Preterm newborns are more likely to suffer from infectious diseases at birth compared to children delivered at term. Whether this is due to compromised cellular, humoral, or organ-specific development remains unclear. To begin to define whether maternal-fetal antibody transfer profiles differ across preterm (PT) and fullterm (FT) infants, the overall quantity and functional quality of an array of 24 vaccine-, endemic pathogen-, and common antigen-specific antibodies were assessed across a cohort of 11 PT and 12 term-delivered maternal:infant pairs from birth through week 12. While total IgG levels to influenza, pneumo, measles, rubella, EBV, and RSV were higher in FT newborns, selective Fc-receptor binding antibodies was noted in PT newborns. In fact, near equivalent antibody-effector functions were observed across PT and FT infants, despite significant quantitative differences in transferred antibody levels. Moreover, temporal transfer analysis revealed the selective early transfer of FcRn, FcγR2, and FcγR3 binding antibodies, pointing to differential placental sieving mechanisms across gestation. These data point to selectivity in placental transfer at distinct gestational ages, to ensure that children are endowed with the most robust humoral immunity even if born preterm.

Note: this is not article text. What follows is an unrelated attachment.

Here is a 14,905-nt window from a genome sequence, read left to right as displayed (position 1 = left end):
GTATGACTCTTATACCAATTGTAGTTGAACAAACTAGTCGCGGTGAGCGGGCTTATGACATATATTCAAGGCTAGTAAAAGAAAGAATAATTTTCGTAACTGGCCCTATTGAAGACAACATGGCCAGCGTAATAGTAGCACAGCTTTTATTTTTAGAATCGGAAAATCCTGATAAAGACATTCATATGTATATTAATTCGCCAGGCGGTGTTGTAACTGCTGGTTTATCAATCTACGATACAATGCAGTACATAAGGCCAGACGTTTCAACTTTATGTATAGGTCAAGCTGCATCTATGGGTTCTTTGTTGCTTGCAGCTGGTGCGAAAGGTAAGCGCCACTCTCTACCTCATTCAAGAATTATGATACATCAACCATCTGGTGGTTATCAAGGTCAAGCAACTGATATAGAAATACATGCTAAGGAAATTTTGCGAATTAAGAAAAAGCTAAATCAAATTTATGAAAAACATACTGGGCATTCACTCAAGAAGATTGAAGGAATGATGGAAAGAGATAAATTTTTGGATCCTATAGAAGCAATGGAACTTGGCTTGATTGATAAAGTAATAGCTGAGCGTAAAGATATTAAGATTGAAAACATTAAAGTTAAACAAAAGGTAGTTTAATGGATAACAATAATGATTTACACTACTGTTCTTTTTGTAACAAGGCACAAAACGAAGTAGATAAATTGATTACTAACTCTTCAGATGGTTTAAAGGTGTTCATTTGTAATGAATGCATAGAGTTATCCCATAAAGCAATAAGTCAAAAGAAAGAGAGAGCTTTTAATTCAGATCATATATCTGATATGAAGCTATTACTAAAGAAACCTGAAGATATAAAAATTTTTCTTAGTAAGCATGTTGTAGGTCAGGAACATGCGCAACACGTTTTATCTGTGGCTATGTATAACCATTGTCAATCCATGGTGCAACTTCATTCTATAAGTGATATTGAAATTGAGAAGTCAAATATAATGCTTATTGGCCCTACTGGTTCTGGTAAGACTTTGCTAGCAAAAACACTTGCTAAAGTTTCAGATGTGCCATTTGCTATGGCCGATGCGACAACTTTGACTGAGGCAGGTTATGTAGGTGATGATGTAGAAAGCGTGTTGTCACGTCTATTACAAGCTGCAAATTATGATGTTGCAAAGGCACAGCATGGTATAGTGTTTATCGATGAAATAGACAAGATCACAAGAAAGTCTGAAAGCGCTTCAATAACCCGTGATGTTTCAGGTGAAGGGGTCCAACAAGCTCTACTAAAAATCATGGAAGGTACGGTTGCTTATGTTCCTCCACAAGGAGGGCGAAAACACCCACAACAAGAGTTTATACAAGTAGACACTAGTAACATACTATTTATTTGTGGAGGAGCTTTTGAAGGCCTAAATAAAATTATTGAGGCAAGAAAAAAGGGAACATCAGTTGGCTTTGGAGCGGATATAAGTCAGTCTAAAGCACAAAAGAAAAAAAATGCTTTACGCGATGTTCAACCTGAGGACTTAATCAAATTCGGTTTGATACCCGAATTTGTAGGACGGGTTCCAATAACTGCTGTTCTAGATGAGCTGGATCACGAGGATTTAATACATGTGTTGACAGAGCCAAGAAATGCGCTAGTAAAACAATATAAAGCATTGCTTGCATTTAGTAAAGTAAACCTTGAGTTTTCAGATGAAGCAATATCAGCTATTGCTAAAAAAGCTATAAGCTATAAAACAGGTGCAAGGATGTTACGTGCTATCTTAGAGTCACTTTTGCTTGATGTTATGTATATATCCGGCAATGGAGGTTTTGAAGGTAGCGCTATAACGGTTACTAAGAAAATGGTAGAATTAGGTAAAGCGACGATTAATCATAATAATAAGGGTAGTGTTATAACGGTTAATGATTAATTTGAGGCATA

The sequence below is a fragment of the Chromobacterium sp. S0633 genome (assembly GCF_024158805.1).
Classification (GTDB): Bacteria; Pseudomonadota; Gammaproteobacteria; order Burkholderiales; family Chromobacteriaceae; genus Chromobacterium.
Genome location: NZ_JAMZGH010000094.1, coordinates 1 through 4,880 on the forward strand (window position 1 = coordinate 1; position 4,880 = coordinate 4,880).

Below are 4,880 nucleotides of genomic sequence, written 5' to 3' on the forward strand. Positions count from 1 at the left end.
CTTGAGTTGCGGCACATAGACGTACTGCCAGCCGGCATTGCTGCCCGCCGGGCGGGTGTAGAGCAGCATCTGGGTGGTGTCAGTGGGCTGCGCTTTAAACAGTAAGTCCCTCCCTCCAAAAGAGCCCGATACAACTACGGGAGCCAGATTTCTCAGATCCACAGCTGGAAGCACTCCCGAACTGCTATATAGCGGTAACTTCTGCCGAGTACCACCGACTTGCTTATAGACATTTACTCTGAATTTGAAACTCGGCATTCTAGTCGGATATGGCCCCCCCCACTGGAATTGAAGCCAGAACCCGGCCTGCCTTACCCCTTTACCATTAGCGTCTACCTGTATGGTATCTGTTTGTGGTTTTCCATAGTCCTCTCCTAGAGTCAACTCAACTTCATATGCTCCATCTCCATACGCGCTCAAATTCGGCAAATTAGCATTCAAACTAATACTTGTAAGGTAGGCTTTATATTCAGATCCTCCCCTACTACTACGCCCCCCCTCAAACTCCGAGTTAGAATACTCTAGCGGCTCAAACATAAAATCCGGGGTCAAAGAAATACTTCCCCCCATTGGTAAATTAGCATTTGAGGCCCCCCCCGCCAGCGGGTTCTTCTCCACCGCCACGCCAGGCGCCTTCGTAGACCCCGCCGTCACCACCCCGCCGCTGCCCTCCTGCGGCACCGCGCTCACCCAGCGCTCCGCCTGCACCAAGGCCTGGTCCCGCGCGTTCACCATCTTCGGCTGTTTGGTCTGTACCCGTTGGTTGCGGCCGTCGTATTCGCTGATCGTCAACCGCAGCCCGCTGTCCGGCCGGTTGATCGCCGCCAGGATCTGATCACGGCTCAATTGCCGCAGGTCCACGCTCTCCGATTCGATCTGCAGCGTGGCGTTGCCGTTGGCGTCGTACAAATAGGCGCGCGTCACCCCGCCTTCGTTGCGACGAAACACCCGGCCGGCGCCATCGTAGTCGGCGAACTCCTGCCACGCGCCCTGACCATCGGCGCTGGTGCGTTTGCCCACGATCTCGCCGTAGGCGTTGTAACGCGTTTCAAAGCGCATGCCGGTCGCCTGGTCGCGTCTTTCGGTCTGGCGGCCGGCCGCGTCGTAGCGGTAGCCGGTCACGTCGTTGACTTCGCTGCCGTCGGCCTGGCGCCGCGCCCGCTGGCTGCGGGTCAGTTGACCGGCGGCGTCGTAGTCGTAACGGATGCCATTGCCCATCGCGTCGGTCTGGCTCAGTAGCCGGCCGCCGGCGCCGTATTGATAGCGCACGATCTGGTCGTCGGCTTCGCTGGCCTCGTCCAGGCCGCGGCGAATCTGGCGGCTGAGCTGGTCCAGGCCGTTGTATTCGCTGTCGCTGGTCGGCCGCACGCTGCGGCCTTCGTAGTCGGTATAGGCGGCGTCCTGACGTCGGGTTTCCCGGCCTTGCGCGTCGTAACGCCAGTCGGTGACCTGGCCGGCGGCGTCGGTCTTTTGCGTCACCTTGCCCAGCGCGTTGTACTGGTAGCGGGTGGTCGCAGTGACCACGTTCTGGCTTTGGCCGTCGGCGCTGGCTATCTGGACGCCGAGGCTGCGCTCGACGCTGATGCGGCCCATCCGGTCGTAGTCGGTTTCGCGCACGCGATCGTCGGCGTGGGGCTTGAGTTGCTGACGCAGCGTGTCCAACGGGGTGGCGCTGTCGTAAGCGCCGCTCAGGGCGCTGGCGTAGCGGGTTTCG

© 2022. The Author(s).